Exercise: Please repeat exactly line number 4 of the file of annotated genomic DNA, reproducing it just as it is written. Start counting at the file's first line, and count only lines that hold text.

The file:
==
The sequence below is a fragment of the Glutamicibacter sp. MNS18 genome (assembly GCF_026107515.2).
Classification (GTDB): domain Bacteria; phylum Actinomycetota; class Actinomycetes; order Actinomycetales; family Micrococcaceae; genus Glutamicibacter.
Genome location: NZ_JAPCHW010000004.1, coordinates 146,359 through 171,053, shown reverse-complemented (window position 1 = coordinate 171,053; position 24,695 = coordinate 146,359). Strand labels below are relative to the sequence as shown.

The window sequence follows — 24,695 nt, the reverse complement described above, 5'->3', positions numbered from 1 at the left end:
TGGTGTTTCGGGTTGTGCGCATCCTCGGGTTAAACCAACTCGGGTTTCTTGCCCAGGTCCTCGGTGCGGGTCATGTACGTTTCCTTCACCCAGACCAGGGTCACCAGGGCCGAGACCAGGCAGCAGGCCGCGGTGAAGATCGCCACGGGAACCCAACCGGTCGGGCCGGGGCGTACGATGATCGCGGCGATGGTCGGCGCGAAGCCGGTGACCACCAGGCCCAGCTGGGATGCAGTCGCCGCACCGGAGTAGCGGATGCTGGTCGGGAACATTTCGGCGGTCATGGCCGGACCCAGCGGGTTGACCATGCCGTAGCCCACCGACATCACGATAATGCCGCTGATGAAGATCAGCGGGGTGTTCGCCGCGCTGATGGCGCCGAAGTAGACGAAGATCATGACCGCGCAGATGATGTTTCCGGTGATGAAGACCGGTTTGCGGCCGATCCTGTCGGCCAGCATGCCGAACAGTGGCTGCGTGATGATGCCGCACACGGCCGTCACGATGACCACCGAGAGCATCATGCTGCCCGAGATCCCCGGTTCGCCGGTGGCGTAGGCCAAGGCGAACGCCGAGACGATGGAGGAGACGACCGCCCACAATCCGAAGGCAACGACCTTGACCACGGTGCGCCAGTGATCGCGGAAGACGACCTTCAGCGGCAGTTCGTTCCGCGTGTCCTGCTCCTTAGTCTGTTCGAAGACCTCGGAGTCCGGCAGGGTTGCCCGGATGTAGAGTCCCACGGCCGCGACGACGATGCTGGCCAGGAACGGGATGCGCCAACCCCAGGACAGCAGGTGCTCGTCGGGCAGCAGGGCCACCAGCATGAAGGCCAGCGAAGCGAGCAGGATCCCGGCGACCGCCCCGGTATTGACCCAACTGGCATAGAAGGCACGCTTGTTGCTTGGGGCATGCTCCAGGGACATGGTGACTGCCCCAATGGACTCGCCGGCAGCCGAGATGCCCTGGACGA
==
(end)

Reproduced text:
The window sequence follows — 24,695 nt, the reverse complement described above, 5'->3', positions numbered from 1 at the left end: